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Rebels fall to Arizona State; Vaughn leaves game with injury

TEMPE, Ariz. — A bus was waiting outside the arena. Unlike his teammates, UNLV freshman Rashad Vaughn was unable to run for it.

Vaughn limped, grimacing in pain because of a back injury, as he was helped out of the locker room. At the end of the tunnel, there was darkness. A bad night for the Rebels got worse with the loss of their leading scorer.

All that started well ended in insult and injury for UNLV, which was blown away in a 77-55 loss to Arizona State on Wednesday before a crowd of 5,822 at Wells Fargo Arena.

“We just have to get better. We have to grow up quickly,” coach Dave Rice said after the Rebels (4-2) were routed for the second time in two weeks by a Pacific-12 Conference opponent. “We’re playing five freshmen, and that’s the way it goes.”

In its first true road game, UNLV finished with four true freshmen. With nine minutes remaining, Vaughn spun in the lane and hit a short jumper. The 6-foot-6-inch guard took a few steps before falling to the floor with a lower back injury.

“I saw him score the basket, and when he came down I saw him stagger,” Rice said. “I was the first guy out there, and he said it was his back.”

The Rebels already were staggering. After squandering a 15-point lead in the first half, they trailed 60-50 when Vaughn was assisted to the locker room, where he stayed sprawled out on a table for the rest of the night.

Freshman guard Jordan Cornish’s free throw pulled UNLV within 60-53 with 7:05 to go.

“After that, it just went all downhill,” Cornish said.

Shaquielle McKissic made a 3-pointer to trigger the Sun Devils (5-2) on a 10-0 run that turned out the lights on the Rebels, who suffered a 29-point loss to Stanford on Nov. 21.

Eric Jacobsen, a 6-10 forward, totaled 16 points, 12 rebounds and three blocked shots for Arizona State, which attacked from the perimeter when Jacobsen was not dominating in the paint.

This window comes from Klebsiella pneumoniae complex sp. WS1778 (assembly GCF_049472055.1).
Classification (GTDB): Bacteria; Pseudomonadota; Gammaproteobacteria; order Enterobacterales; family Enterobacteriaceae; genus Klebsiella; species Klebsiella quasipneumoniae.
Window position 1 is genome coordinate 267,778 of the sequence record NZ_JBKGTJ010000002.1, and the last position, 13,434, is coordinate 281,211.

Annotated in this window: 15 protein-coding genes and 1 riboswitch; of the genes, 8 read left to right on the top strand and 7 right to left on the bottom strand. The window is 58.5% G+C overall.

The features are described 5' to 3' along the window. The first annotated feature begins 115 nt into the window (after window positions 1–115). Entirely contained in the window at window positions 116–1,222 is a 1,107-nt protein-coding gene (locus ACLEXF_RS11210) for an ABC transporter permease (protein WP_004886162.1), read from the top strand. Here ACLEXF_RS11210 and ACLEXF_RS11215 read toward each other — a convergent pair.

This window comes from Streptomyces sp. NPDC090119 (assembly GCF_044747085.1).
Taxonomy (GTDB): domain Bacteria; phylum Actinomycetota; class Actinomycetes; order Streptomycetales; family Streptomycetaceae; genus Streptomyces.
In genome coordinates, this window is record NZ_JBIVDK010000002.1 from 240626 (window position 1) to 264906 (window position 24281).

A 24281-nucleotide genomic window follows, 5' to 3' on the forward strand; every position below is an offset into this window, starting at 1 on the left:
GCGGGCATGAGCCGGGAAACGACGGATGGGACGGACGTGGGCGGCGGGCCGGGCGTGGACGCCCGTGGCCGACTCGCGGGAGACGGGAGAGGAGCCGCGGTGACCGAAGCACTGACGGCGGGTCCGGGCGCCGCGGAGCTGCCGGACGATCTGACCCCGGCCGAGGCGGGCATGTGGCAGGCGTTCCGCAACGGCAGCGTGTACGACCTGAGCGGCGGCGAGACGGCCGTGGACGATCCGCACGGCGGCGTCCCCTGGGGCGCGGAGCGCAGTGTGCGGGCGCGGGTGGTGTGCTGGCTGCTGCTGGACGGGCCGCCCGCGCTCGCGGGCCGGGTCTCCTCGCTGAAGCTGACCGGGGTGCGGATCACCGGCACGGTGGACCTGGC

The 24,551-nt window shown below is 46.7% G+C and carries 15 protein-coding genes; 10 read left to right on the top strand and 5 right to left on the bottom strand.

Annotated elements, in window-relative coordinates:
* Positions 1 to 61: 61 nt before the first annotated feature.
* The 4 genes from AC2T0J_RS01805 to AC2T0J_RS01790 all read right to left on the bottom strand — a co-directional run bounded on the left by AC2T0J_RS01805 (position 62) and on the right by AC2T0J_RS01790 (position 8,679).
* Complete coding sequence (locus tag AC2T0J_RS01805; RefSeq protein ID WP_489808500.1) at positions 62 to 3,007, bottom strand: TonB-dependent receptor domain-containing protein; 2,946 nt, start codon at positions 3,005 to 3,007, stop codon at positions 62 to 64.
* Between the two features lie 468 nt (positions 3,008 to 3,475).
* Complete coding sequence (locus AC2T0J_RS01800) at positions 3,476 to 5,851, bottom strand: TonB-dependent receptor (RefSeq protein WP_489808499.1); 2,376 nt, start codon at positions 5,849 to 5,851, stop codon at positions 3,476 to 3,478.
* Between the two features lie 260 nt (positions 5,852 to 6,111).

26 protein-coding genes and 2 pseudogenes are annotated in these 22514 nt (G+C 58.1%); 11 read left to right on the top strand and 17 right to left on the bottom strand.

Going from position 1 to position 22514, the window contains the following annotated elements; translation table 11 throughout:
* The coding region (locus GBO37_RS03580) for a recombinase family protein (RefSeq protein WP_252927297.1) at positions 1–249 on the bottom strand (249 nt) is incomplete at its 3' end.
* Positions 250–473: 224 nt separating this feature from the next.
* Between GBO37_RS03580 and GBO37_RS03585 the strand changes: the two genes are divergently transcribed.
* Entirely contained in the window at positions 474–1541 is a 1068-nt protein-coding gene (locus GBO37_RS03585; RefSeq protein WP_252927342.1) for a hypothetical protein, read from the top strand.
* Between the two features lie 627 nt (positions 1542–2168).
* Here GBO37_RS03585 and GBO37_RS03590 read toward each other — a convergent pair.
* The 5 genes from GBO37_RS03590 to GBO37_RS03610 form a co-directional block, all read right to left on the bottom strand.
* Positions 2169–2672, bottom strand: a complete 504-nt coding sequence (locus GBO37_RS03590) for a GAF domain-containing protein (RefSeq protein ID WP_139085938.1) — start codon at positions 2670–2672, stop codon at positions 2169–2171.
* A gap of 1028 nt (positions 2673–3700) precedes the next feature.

The Sun Devils’ shooters were repeatedly left alone and took advantage by connecting on 11 of 22 3-pointers. When its shots stopped falling, UNLV got exposed on the defensive end of the floor.

Kodi Justice had 13 points, Gerry Blakes and Bo Barnes each scored 11 and Jonathan Gilling added nine points for Arizona State. Barnes, Gilling and Justice hit three 3-pointers apiece.

“We’ve got to do a better job in defensive transition,” Rice said. “There are no excuses for it. We need more game experience.”

Senior point guard Cody Doolin, the Rebels player with the most experience, attempted to emphasize the positives.

“First of all, they have a lot of good shooters. Maybe a few times we lost our man,” Doolin said. “It was our first true road game, and it was a learning experience for us. I looked out there at times, and it was four freshmen and myself out there.

“I think we’re just a young team, and there’s a lot we have to learn. We say it over and over, and we can’t be using that excuse. But I thought we played a great first half.”

Actually, UNLV was sharp for only the first seven minutes. The Rebels raced in front 21-6 after freshman Patrick McCaw’s second 3-pointer. It took only five minutes for that lead to disappear. Cornish’s late 3-pointer tied the score 37-37 at the half.

“We just came out flat. We didn’t execute our plays,” said Cornish, who along with Vaughn led the team with 10 points.

The Rebels experienced a second-half meltdown on both ends, shooting 8-for-33 (24.2 percent) from the field and missing all six 3-point attempts after the half while getting outscored 40-18.

Rice said he witnessed “a lot of good things,” though not many were obvious to see.

“It got away from us in the second half,” Rice said. “We’re going to be a good basketball team. We just weren’t very good in the second half. My focus is just trying to get better the next game.”

UNLV returns to Las Vegas to host St. Katherine on Friday at Orleans Arena. Vaughn, who was averaging 17.4 points going into Wednesday’s game, might not be ready to return. His injury was initially described as back spasms.

“He’s a tough kid,” Doolin said. “We really need him.”

Contact reporter Matt Youmans at myoumans@reviewjournal.com or 702-387-2907. Follow him on Twitter: @mattyoumans247.

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